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The real democratic question

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  • Leadership

Yesterday my colleague Ed Cox joined the widespread condemnation of the proroguing of Parliament. We enjoy a debate at the RSA, so here is my rather different take.

The willingness of large parts of the British political and media establishment to fall into the trap being set for it by Team Johnson is remarkable. The proroguing of Parliament has been undertaken to elicit exactly the response it is receiving.

The public are being told by the opposition and various commentators and celebrities that democracy is at an end. But next week Parliament will meet and most folk will wonder what all the fuss was about.

This has the neat psychological effect of making the public more sceptical about other (more credible) warnings of doom – for example, over the consequences of no deal.

All the hysteria also helps convince the EU that the Johnson administration is willing to be big, bad and bold – something that is helpful in seeking concessions on the backstop and other matters.

Suspending Parliament narrows MPs' choices 

There were two key tactical reasons Theresa May failed to get her deal across the line.

The first was that from early on it became clear there are three options for the UK – leaving without a deal, leaving with a deal, or not leaving. None of these options has a majority in the country or Parliament.

Second, MPs could individually vote for whatever options they wanted without having to take responsibility for the overall outcome, which was deadlock.

But after the EU summit in October, MPs will face a clear choice. Either support the new deal Boris Johnson has managed to negotiate (probably substantively similar to the May deal but superficially different) or effectively vote for leaving with no deal.

In other words, in a situation with three options the one which is consistently the most popular among the general population (remain/second referendum) will simply not be up for consideration.

It is this - not the loss of four Parliamentary days from the timetable – that is the real democratic issue.

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  • I have seen no evidence to suggest that remain/second referendum is the most popular choice amount the general population. In fact quite the reverse. Most of England outside London is still strongly for leaving. During the referendum the leave campaign conducted polls (not published for obvious reasons) almost weekly their sample was 20,000+ this contrasted sharply with newspaper polls by YoGov and the rest whose samples were only 2,000+. These small samples are inadequate and simply cannot and did not pick up the large regional swings around the country. 

    So yes we have a democratic issue in that Parliament has failed to carry the instruction given to them over three years ago.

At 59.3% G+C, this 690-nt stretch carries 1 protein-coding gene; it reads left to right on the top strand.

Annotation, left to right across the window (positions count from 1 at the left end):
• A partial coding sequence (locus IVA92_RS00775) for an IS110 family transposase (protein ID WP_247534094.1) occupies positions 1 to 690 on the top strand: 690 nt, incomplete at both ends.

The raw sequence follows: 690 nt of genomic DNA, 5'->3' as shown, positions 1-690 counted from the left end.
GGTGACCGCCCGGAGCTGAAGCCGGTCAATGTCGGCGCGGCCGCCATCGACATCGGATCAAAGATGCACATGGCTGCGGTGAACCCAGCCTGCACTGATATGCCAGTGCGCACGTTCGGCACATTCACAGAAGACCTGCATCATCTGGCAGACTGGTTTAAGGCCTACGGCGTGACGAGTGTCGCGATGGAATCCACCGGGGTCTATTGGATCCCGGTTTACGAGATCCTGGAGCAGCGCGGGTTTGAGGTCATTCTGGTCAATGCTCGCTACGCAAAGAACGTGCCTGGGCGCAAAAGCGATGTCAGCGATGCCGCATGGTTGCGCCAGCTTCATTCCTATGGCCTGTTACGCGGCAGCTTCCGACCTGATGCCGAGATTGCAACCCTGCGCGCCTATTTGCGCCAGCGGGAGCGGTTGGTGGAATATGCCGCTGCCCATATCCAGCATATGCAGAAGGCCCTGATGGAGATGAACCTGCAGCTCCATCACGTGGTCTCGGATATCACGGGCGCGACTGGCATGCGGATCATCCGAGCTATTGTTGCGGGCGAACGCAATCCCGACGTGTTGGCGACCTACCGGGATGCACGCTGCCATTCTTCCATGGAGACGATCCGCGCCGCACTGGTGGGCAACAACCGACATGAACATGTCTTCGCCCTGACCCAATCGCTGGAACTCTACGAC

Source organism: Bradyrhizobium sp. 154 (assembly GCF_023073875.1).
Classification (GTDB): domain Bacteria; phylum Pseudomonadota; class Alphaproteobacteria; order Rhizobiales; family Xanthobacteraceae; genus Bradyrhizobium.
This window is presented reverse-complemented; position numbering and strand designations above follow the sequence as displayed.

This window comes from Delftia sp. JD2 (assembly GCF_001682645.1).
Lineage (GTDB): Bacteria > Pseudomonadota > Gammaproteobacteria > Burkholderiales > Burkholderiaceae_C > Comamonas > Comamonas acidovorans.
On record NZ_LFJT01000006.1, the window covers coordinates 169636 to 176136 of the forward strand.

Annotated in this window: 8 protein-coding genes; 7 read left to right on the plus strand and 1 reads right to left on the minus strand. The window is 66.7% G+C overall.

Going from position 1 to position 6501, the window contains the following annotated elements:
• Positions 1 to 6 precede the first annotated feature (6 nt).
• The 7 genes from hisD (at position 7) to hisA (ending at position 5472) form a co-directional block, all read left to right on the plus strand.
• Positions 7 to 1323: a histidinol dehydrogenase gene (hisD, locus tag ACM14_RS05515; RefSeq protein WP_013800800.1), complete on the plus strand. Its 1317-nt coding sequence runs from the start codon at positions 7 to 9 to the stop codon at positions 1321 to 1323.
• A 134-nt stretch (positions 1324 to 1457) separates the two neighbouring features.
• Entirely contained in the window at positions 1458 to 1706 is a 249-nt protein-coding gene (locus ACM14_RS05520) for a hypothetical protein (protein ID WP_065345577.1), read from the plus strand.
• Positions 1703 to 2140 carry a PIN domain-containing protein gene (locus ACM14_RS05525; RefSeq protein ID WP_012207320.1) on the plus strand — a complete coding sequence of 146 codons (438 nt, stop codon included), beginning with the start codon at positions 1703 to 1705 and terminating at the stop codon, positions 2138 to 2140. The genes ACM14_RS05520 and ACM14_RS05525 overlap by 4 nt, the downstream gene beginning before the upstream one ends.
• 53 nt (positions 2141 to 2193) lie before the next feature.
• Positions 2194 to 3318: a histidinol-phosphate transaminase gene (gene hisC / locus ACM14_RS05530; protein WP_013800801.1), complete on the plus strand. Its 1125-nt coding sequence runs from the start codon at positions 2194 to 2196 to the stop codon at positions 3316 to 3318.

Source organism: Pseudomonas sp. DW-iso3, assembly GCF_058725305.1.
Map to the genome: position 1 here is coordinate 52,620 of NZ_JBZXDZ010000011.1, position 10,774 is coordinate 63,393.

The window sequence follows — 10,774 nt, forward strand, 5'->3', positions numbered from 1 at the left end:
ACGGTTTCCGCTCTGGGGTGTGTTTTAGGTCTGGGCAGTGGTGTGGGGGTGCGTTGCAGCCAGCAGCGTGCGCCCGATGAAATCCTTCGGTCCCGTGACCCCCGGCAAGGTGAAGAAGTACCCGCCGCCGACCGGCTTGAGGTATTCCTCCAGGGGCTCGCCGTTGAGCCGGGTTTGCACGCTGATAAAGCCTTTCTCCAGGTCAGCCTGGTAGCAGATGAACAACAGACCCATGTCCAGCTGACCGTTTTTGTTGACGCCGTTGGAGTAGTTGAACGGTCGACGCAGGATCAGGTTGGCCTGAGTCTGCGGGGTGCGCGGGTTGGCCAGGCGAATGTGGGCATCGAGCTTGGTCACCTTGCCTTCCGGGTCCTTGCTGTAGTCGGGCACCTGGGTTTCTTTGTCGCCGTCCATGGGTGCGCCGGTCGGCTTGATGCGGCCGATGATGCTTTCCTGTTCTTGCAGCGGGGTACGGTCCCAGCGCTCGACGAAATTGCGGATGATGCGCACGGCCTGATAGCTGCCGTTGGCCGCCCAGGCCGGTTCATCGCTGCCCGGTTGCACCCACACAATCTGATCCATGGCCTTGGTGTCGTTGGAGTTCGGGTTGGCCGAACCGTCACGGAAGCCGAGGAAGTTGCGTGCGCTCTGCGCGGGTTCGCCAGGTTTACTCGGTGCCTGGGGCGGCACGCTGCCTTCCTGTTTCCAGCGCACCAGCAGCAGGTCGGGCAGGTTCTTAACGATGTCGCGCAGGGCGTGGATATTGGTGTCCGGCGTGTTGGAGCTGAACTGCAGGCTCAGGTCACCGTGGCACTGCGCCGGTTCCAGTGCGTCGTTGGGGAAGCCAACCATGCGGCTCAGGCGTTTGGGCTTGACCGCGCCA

• Good analysis, Matthew.

    But the 'second referendum' approach, which you implicitly support, would face the same problem that parliament failed to overcome - how do you offer three alternatives and get a majority for any one?

  • Everyone talks as though 'the deal' is the end of the matter, and hence most desirable.  In fact, the deal makes arrangements for how we are to treat some European entities (security, euratom, etc, etc) and then an agreement to behave as though we were still in the EU for the next 21 months, while the actual deal about how we are to trade with the EU is worked out.  For this we have to risk losing Northern Ireland as part of the UK within the next generation.  Hence ruling out the option of 'no deal' is inaccurate, and leaves only the option of withdrawing article 50.

  • Jacob. I think it is many MPs (rather than the Government) who lied. Having at first said they would honour it; many have since chosen to ignore the referendum vote - the most decisive public vote (with over 50% in favour) I believe since 1945. My MP is a Remainer - but he has integrity and since 2016 has voted in line with the democratically expressed wishes of his constituents. When, due to the "we know best" mentality (or worse motives) of some MPs - from amongst seemingly the worst bunch ever since the Victorian era - we have made no real progress in over three years, it is not surprising that someone taking the situation by the scruff of the neck is apparently popular with the vast majority of the public, even if not with some fellow MPs.

  • There were clear threats of the recess being cancelled in order to allow more time to legislatively block a no-deal. This is why it is not a loss of four days which is the issue, but Parliament's control of its time.This is an issue within itself, while drawing in those who wish to remain or block no-deal in opposition. The debate about why a monarch, or effectively the PM, has this authority is beginning already.

    It is a common mistake for intelligent people to think that an adversary is playing three dimensional chess. It is much more likely the their hand was forced by the threat of legislation to their desire to stay in power and the survival of the Conservative party.

    Remain being removed as an option would only be a democratic issue once all ways of trying to fulfill the referendum have been exhausted. There is a deal that would pass the house, that is staying in a single market and customs union. This position being rejected for Conservative electoral reasons, largely the long term threat of the Brexit party to their right. A democratic route to remain has only been offered by Labour in their proposition of a deal which would legally fulfill the referendum with a confirmatory vote. It is difficult for some to swallow, but clashes of partisan positions and brexit and democratic reality have always been difficult

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